East of Constantinople, West of Shanghai

Sherlock Holmes, maybe

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I first went on a Sherlock Holmes bender when I was in middle grade – I was twelve or thereabouts. The national TV had ran a cycle of old Basil Rathbone movies, and I checked out the Holmes stories in the school library. I was by then a solid science fiction reader, but as a reformed mystery fan, I enjoyed Conan Doyle’s stories a lot. I came back to them later, in high school, and I have been a sui generis Sherlockian ever since.

This morning, the postman delivered a paperback copy of The Best of Sherlock Holmes, a selection that includes the 12 stories that Conan Doyle himself had singled out as his favorites, plus other eight chosen by editor, critic and mystery writer David Stuart Davies. Published by Wordsworth Classics and sold for two bucks and a half, this 460-pages book is the perfect thing for anyone in need to refresh the basics, and whose complete Sherlock Holmes is buried somewhere in a box in the attic.
At the tail of the long Sherlockian winter I have been through, in the next few weeks I’ll have work to do on Holmes, and this selection is just what the doctor (Watson, of course) ordered.

And in the meantime it’s been pointed out to me that Conan Doyle’s prose might be off-putting for a teenager. It’s over a century old, and not so easy.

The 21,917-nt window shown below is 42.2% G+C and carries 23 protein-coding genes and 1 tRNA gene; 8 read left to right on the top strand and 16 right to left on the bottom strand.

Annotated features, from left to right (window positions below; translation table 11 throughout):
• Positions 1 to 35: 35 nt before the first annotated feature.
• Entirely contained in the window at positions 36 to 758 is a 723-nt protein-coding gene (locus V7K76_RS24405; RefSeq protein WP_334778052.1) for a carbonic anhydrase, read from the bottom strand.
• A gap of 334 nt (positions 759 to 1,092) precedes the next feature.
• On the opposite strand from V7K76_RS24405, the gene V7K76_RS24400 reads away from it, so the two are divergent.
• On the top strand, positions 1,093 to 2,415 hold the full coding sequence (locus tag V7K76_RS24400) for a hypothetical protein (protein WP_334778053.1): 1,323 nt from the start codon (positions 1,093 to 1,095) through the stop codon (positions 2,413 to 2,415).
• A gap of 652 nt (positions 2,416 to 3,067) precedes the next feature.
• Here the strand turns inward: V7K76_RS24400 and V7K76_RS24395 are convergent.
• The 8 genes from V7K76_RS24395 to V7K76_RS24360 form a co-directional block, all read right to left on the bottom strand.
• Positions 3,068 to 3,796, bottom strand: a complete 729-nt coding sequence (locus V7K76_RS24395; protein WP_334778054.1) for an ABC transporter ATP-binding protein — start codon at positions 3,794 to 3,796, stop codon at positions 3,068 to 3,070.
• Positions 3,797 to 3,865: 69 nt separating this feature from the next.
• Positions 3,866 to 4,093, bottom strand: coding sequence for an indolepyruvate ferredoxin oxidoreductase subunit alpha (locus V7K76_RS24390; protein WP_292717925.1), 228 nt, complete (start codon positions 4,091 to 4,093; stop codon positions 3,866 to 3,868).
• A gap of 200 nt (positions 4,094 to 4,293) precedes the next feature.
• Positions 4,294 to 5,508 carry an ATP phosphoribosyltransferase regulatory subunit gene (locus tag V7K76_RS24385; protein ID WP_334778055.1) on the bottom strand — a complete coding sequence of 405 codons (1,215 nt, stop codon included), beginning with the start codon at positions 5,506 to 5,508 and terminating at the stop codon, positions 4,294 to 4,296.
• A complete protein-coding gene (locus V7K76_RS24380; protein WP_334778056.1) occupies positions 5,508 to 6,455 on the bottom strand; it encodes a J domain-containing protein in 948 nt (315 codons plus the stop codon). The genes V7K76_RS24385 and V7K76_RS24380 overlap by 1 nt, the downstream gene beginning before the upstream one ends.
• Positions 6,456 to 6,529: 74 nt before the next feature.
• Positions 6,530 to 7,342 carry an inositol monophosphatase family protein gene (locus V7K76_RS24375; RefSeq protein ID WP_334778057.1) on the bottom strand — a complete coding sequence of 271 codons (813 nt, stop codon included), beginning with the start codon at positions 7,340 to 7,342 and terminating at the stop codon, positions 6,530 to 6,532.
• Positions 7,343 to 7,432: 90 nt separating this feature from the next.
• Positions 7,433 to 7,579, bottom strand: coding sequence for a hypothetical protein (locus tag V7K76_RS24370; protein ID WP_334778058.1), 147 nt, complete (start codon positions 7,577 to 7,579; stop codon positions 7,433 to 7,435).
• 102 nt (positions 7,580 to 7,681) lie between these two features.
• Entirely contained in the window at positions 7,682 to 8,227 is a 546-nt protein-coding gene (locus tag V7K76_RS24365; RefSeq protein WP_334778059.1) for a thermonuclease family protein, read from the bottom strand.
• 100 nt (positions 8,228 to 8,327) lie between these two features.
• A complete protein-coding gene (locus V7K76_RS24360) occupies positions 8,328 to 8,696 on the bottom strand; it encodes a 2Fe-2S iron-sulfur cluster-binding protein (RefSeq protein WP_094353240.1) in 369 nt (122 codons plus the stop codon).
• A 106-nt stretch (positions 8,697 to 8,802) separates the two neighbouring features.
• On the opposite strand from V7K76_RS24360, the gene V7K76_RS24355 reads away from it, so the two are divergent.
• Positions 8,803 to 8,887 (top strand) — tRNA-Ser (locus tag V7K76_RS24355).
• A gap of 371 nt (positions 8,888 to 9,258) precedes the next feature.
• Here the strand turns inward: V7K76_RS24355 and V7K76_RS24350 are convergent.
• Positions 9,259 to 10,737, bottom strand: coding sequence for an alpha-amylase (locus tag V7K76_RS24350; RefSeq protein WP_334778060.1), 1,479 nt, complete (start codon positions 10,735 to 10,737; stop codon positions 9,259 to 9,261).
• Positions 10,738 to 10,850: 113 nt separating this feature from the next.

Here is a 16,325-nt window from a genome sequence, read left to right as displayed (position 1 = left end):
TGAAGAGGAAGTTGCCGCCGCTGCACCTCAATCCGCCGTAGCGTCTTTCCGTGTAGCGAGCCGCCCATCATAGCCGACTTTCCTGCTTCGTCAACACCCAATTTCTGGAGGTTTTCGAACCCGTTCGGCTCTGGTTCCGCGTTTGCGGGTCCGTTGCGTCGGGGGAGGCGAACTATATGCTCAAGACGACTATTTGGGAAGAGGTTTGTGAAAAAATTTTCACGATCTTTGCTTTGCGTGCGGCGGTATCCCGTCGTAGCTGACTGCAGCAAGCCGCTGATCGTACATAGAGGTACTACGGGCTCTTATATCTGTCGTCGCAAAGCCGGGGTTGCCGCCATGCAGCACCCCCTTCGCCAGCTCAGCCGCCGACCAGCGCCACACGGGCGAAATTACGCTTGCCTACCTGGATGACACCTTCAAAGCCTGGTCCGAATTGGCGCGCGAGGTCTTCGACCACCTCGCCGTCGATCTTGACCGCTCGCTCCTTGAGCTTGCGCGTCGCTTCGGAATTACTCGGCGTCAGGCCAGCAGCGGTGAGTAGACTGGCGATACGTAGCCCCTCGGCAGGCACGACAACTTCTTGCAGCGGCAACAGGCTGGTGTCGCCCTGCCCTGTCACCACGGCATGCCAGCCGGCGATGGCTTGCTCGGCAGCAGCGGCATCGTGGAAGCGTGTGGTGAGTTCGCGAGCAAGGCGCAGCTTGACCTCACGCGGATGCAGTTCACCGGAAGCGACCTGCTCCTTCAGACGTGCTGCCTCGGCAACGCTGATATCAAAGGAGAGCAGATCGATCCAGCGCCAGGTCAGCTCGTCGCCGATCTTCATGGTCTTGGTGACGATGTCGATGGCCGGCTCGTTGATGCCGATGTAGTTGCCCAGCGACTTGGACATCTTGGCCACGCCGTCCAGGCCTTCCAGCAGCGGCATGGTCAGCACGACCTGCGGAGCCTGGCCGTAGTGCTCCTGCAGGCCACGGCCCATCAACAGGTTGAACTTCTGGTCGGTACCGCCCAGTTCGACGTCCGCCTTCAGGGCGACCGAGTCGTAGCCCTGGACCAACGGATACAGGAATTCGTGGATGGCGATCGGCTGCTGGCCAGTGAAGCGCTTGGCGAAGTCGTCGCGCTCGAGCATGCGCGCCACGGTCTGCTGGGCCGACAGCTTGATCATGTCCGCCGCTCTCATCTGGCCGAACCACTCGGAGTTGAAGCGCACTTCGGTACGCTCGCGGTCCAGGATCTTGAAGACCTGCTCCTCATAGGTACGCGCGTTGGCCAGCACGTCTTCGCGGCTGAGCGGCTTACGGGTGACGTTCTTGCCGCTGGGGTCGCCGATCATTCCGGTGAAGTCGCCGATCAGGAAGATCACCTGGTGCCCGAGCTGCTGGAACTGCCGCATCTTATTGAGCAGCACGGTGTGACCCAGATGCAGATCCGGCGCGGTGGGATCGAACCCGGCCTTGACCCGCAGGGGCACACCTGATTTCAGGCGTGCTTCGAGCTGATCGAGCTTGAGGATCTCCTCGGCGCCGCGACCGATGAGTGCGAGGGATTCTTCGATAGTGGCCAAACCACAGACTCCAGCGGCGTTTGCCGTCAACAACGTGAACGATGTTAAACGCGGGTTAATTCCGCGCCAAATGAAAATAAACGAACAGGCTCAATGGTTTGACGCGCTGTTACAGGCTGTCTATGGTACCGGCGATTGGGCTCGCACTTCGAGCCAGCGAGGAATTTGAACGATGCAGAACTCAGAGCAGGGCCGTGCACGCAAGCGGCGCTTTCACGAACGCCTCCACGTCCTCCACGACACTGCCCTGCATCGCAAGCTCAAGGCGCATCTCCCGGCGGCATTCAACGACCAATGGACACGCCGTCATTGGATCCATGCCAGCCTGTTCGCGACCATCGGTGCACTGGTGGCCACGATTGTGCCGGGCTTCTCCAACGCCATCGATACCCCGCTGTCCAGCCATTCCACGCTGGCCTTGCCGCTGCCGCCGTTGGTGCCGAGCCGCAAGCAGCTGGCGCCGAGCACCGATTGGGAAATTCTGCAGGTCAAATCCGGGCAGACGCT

Which, given my experiences, left me somewhat baffled.

I have no reason to doubt the observation that was made to me, and must therefore imagine that something changed in the forty years that passed since that first Sherlock Holmes binge of mine.
Because back then a lot of my school mates were into Holmes, or into Agatha Christie or Rex Stout. Mysteries were a big source of entertainment for us kids.
Difficult, slow or not current?
It was not a problem.

As someone who writes for a living, I find this issue of language and accessibility quite interesting – should anybody ask me, I’d point out to Arthur Conan Doyle or Edgar Rice Burroughs as two writers whose prose has aged nicely. They are not particularly hard to read – not the way Dickens can sometimes be, and thus benefits from annotated editions.
But apparently I am wrong, so what changed?
I think what changed is a matter of perception. It’s not that the prose is particularly alien, it’s that “old” equals “passé” to a certain audience, and therefore they won’t go beyond the cover. Just as the old Basil Rathbone movies would be considered old and boring being black and white and without special effects.
And indeed, a bookseller friend informs me that Sherlock Holmes sales are quite good, as long as the publisher puts Robert Downey Jr. or Benedict Cumberbatch on the cover.

But it’s an interesting situation. Because if not in your teenage years, when it is time to read those old books?
And what should be the criteria for choosing what’s left behind and what’s kept handy?

Author: Davide Mana

Paleontologist. By day, researcher, teacher and ecological statistics guru. By night, pulp fantasy author-publisher, translator and blogger. In the spare time, Orientalist Anonymous, guerilla cook.

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